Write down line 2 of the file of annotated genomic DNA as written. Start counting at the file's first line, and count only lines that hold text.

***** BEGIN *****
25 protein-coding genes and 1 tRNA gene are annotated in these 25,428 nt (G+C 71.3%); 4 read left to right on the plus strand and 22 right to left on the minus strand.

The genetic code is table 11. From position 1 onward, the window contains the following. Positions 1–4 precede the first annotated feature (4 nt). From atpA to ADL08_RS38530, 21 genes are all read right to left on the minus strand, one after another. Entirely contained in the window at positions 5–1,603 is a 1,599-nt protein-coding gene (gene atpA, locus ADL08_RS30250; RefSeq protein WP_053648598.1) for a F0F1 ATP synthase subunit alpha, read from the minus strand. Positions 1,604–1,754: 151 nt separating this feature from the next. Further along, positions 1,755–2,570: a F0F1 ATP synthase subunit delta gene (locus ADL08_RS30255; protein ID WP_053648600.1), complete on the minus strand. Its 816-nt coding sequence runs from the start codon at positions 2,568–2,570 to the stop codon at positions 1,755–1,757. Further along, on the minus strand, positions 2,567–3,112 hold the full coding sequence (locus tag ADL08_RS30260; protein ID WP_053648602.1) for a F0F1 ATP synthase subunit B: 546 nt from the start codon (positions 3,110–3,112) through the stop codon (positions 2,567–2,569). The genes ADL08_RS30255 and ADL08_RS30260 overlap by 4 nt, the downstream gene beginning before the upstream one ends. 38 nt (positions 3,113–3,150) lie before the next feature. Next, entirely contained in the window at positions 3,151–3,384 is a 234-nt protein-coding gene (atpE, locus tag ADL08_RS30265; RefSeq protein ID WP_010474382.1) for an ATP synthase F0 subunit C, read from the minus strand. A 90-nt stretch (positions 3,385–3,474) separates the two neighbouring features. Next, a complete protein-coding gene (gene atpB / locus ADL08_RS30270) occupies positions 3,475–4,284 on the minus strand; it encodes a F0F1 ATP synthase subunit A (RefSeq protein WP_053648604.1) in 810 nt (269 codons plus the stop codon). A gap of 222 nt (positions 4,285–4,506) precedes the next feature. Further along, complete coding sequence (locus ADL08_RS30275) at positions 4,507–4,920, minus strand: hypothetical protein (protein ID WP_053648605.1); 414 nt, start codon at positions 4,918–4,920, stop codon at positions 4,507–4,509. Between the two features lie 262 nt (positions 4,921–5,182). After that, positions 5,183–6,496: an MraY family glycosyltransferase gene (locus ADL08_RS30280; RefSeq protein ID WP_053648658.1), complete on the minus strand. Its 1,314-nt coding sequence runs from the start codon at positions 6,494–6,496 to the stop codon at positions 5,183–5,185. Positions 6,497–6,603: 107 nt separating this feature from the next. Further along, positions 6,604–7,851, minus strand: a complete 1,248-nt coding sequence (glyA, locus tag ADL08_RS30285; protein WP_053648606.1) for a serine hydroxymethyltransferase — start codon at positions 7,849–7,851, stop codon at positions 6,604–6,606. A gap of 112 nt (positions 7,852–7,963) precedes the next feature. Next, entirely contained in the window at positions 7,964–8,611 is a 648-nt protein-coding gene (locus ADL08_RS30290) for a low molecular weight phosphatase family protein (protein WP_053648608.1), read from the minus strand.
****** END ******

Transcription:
The genetic code is table 11. From position 1 onward, the window contains the following. Positions 1–4 precede the first annotated feature (4 nt). From atpA to ADL08_RS38530, 21 genes are all read right to left on the minus strand, one after another. Entirely contained in the window at positions 5–1,603 is a 1,599-nt protein-coding gene (gene atpA, locus ADL08_RS30250; RefSeq protein WP_053648598.1) for a F0F1 ATP synthase subunit alpha, read from the minus strand. Positions 1,604–1,754: 151 nt separating this feature from the next. Further along, positions 1,755–2,570: a F0F1 ATP synthase subunit delta gene (locus ADL08_RS30255; protein ID WP_053648600.1), complete on the minus strand. Its 816-nt coding sequence runs from the start codon at positions 2,568–2,570 to the stop codon at positions 1,755–1,757. Further along, on the minus strand, positions 2,567–3,112 hold the full coding sequence (locus tag ADL08_RS30260; protein ID WP_053648602.1) for a F0F1 ATP synthase subunit B: 546 nt from the start codon (positions 3,110–3,112) through the stop codon (positions 2,567–2,569). The genes ADL08_RS30255 and ADL08_RS30260 overlap by 4 nt, the downstream gene beginning before the upstream one ends. 38 nt (positions 3,113–3,150) lie before the next feature. Next, entirely contained in the window at positions 3,151–3,384 is a 234-nt protein-coding gene (atpE, locus tag ADL08_RS30265; RefSeq protein ID WP_010474382.1) for an ATP synthase F0 subunit C, read from the minus strand. A 90-nt stretch (positions 3,385–3,474) separates the two neighbouring features. Next, a complete protein-coding gene (gene atpB / locus ADL08_RS30270) occupies positions 3,475–4,284 on the minus strand; it encodes a F0F1 ATP synthase subunit A (RefSeq protein WP_053648604.1) in 810 nt (269 codons plus the stop codon). A gap of 222 nt (positions 4,285–4,506) precedes the next feature. Further along, complete coding sequence (locus ADL08_RS30275) at positions 4,507–4,920, minus strand: hypothetical protein (protein ID WP_053648605.1); 414 nt, start codon at positions 4,918–4,920, stop codon at positions 4,507–4,509. Between the two features lie 262 nt (positions 4,921–5,182). After that, positions 5,183–6,496: an MraY family glycosyltransferase gene (locus ADL08_RS30280; RefSeq protein ID WP_053648658.1), complete on the minus strand. Its 1,314-nt coding sequence runs from the start codon at positions 6,494–6,496 to the stop codon at positions 5,183–5,185. Positions 6,497–6,603: 107 nt separating this feature from the next. Further along, positions 6,604–7,851, minus strand: a complete 1,248-nt coding sequence (glyA, locus tag ADL08_RS30285; protein WP_053648606.1) for a serine hydroxymethyltransferase — start codon at positions 7,849–7,851, stop codon at positions 6,604–6,606. A gap of 112 nt (positions 7,852–7,963) precedes the next feature. Next, entirely contained in the window at positions 7,964–8,611 is a 648-nt protein-coding gene (locus ADL08_RS30290) for a low molecular weight phosphatase family protein (protein WP_053648608.1), read from the minus strand.